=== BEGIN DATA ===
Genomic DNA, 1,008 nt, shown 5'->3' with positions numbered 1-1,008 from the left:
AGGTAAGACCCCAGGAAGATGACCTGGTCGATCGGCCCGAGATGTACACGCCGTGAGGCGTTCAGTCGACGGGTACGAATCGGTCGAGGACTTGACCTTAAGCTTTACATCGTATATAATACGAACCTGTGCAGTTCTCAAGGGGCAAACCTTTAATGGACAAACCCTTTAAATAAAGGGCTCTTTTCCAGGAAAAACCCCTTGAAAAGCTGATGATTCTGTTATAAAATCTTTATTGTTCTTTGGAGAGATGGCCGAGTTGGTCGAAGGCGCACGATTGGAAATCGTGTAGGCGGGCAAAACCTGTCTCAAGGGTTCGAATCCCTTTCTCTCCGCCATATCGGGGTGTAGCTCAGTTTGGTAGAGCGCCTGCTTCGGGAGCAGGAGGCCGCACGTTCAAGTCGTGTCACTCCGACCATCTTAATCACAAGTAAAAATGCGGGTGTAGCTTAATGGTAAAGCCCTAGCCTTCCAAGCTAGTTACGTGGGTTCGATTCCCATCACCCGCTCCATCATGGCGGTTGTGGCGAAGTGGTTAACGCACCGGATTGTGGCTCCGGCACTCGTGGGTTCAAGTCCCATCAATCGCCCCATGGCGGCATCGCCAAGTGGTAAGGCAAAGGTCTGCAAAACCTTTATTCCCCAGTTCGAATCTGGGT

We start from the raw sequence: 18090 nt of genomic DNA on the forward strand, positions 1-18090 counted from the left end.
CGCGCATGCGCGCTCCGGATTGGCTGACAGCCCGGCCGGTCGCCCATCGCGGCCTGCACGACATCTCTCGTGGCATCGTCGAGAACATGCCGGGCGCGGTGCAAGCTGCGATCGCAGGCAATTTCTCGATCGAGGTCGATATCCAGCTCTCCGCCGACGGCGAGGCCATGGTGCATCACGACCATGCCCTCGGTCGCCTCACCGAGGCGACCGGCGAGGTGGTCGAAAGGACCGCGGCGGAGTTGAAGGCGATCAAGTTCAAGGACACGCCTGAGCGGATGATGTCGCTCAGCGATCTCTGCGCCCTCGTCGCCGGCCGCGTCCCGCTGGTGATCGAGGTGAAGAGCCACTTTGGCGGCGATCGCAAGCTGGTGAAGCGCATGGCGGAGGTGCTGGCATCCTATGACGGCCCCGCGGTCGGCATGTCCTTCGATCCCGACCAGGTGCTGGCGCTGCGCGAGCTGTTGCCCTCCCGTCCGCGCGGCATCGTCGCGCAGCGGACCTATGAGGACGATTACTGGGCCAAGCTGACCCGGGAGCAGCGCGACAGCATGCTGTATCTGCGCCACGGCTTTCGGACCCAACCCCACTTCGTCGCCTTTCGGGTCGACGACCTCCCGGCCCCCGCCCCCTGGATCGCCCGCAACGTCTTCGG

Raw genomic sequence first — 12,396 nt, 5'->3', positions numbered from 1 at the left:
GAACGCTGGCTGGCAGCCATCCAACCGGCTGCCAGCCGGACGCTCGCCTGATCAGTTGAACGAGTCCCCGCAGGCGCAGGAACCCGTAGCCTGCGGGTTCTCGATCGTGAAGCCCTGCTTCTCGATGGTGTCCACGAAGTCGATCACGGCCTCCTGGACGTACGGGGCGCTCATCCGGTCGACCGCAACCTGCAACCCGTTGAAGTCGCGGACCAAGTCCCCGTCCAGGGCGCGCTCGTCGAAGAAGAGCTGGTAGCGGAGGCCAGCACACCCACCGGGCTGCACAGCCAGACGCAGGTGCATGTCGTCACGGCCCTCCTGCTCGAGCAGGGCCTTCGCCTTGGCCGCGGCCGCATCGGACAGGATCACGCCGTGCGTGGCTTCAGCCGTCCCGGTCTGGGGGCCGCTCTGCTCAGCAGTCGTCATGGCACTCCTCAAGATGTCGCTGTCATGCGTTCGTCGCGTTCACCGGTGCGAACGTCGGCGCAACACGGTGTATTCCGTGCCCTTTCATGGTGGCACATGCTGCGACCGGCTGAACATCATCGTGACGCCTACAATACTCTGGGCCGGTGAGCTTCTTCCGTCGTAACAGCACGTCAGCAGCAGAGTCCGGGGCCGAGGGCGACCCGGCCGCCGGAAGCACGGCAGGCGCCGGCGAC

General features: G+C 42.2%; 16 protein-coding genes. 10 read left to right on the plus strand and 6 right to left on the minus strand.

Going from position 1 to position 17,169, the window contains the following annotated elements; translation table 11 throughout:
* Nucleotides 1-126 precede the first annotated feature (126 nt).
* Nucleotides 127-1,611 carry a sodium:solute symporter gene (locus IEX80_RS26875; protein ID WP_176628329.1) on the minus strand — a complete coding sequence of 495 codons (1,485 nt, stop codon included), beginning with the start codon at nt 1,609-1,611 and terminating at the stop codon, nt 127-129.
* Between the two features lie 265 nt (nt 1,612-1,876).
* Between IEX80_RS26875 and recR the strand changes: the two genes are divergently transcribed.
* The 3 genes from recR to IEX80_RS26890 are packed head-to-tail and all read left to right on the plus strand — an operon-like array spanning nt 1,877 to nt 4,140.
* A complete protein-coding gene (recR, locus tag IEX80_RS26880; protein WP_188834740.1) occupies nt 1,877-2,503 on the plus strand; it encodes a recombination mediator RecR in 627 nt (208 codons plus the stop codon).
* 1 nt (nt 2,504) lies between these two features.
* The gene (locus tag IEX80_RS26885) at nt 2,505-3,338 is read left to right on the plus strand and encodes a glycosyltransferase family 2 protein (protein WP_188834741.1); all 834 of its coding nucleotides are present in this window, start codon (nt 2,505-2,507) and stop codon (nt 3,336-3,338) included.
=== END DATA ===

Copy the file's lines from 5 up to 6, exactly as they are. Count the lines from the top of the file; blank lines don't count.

Raw genomic sequence first — 12,396 nt, 5'->3', positions numbered from 1 at the left:
GAACGCTGGCTGGCAGCCATCCAACCGGCTGCCAGCCGGACGCTCGCCTGATCAGTTGAACGAGTCCCCGCAGGCGCAGGAACCCGTAGCCTGCGGGTTCTCGATCGTGAAGCCCTGCTTCTCGATGGTGTCCACGAAGTCGATCACGGCCTCCTGGACGTACGGGGCGCTCATCCGGTCGACCGCAACCTGCAACCCGTTGAAGTCGCGGACCAAGTCCCCGTCCAGGGCGCGCTCGTCGAAGAAGAGCTGGTAGCGGAGGCCAGCACACCCACCGGGCTGCACAGCCAGACGCAGGTGCATGTCGTCACGGCCCTCCTGCTCGAGCAGGGCCTTCGCCTTGGCCGCGGCCGCATCGGACAGGATCACGCCGTGCGTGGCTTCAGCCGTCCCGGTCTGGGGGCCGCTCTGCTCAGCAGTCGTCATGGCACTCCTCAAGATGTCGCTGTCATGCGTTCGTCGCGTTCACCGGTGCGAACGTCGGCGCAACACGGTGTATTCCGTGCCCTTTCATGGTGGCACATGCTGCGACCGGCTGAACATCATCGTGACGCCTACAATACTCTGGGCCGGTGAGCTTCTTCCGTCGTAACAGCACGTCAGCAGCAGAGTCCGGGGCCGAGGGCGACCCGGCCGCCGGAAGCACGGCAGGCGCCGGCGAC